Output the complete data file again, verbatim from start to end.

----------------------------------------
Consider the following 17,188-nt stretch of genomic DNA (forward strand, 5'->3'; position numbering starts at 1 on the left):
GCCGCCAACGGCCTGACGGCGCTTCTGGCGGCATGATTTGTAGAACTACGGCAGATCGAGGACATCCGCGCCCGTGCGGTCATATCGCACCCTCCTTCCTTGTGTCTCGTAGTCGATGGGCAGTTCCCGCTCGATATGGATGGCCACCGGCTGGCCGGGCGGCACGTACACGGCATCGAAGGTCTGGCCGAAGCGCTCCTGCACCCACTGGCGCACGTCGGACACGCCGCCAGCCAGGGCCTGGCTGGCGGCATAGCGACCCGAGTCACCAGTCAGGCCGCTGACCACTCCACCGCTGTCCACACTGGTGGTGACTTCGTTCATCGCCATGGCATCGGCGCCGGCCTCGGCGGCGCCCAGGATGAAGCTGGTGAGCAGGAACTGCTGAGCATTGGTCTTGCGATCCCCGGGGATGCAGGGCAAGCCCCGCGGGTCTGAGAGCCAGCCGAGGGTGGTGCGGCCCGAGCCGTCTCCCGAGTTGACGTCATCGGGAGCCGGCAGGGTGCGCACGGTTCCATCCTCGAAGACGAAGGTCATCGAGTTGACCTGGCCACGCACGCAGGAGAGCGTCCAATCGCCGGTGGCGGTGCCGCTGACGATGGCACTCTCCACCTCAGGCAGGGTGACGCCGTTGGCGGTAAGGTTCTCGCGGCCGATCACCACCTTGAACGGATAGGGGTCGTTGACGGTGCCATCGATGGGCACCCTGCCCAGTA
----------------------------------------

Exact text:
Consider the following 17,188-nt stretch of genomic DNA (forward strand, 5'->3'; position numbering starts at 1 on the left):
GCCGCCAACGGCCTGACGGCGCTTCTGGCGGCATGATTTGTAGAACTACGGCAGATCGAGGACATCCGCGCCCGTGCGGTCATATCGCACCCTCCTTCCTTGTGTCTCGTAGTCGATGGGCAGTTCCCGCTCGATATGGATGGCCACCGGCTGGCCGGGCGGCACGTACACGGCATCGAAGGTCTGGCCGAAGCGCTCCTGCACCCACTGGCGCACGTCGGACACGCCGCCAGCCAGGGCCTGGCTGGCGGCATAGCGACCCGAGTCACCAGTCAGGCCGCTGACCACTCCACCGCTGTCCACACTGGTGGTGACTTCGTTCATCGCCATGGCATCGGCGCCGGCCTCGGCGGCGCCCAGGATGAAGCTGGTGAGCAGGAACTGCTGAGCATTGGTCTTGCGATCCCCGGGGATGCAGGGCAAGCCCCGCGGGTCTGAGAGCCAGCCGAGGGTGGTGCGGCCCGAGCCGTCTCCCGAGTTGACGTCATCGGGAGCCGGCAGGGTGCGCACGGTTCCATCCTCGAAGACGAAGGTCATCGAGTTGACCTGGCCACGCACGCAGGAGAGCGTCCAATCGCCGGTGGCGGTGCCGCTGACGATGGCACTCTCCACCTCAGGCAGGGTGACGCCGTTGGCGGTAAGGTTCTCGCGGCCGATCACCACCTTGAACGGATAGGGGTCGTTGACGGTGCCATCGATGGGCACCCTGCCCAGTA